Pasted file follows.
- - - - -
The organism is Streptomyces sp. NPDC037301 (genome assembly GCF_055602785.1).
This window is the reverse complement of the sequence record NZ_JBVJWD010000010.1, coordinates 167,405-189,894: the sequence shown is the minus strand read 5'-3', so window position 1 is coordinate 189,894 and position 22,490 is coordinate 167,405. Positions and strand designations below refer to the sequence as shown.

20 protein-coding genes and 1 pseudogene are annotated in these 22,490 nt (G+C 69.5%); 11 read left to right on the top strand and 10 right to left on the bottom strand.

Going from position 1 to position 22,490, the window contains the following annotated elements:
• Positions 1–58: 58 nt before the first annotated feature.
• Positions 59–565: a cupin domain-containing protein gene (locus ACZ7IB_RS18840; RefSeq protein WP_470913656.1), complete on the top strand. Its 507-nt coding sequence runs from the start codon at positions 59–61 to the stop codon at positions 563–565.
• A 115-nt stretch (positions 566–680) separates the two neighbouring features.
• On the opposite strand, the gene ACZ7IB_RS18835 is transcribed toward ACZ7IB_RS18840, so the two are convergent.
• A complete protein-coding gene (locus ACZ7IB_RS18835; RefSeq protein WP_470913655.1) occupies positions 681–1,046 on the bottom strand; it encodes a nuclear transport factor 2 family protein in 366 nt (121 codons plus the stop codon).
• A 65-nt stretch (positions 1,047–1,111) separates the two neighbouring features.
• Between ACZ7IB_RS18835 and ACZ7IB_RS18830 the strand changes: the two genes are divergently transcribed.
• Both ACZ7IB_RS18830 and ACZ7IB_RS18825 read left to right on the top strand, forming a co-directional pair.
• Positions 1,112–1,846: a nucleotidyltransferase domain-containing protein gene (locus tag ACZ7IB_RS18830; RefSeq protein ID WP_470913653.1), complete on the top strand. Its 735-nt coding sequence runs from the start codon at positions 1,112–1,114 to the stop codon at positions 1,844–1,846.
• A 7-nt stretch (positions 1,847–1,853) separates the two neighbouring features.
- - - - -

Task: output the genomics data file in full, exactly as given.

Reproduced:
The organism is Streptomyces sp. NPDC037301 (genome assembly GCF_055602785.1).
This window is the reverse complement of the sequence record NZ_JBVJWD010000010.1, coordinates 167,405-189,894: the sequence shown is the minus strand read 5'-3', so window position 1 is coordinate 189,894 and position 22,490 is coordinate 167,405. Positions and strand designations below refer to the sequence as shown.

20 protein-coding genes and 1 pseudogene are annotated in these 22,490 nt (G+C 69.5%); 11 read left to right on the top strand and 10 right to left on the bottom strand.

Going from position 1 to position 22,490, the window contains the following annotated elements:
• Positions 1–58: 58 nt before the first annotated feature.
• Positions 59–565: a cupin domain-containing protein gene (locus ACZ7IB_RS18840; RefSeq protein WP_470913656.1), complete on the top strand. Its 507-nt coding sequence runs from the start codon at positions 59–61 to the stop codon at positions 563–565.
• A 115-nt stretch (positions 566–680) separates the two neighbouring features.
• On the opposite strand, the gene ACZ7IB_RS18835 is transcribed toward ACZ7IB_RS18840, so the two are convergent.
• A complete protein-coding gene (locus ACZ7IB_RS18835; RefSeq protein WP_470913655.1) occupies positions 681–1,046 on the bottom strand; it encodes a nuclear transport factor 2 family protein in 366 nt (121 codons plus the stop codon).
• A 65-nt stretch (positions 1,047–1,111) separates the two neighbouring features.
• Between ACZ7IB_RS18835 and ACZ7IB_RS18830 the strand changes: the two genes are divergently transcribed.
• Both ACZ7IB_RS18830 and ACZ7IB_RS18825 read left to right on the top strand, forming a co-directional pair.
• Positions 1,112–1,846: a nucleotidyltransferase domain-containing protein gene (locus tag ACZ7IB_RS18830; RefSeq protein ID WP_470913653.1), complete on the top strand. Its 735-nt coding sequence runs from the start codon at positions 1,112–1,114 to the stop codon at positions 1,844–1,846.
• A 7-nt stretch (positions 1,847–1,853) separates the two neighbouring features.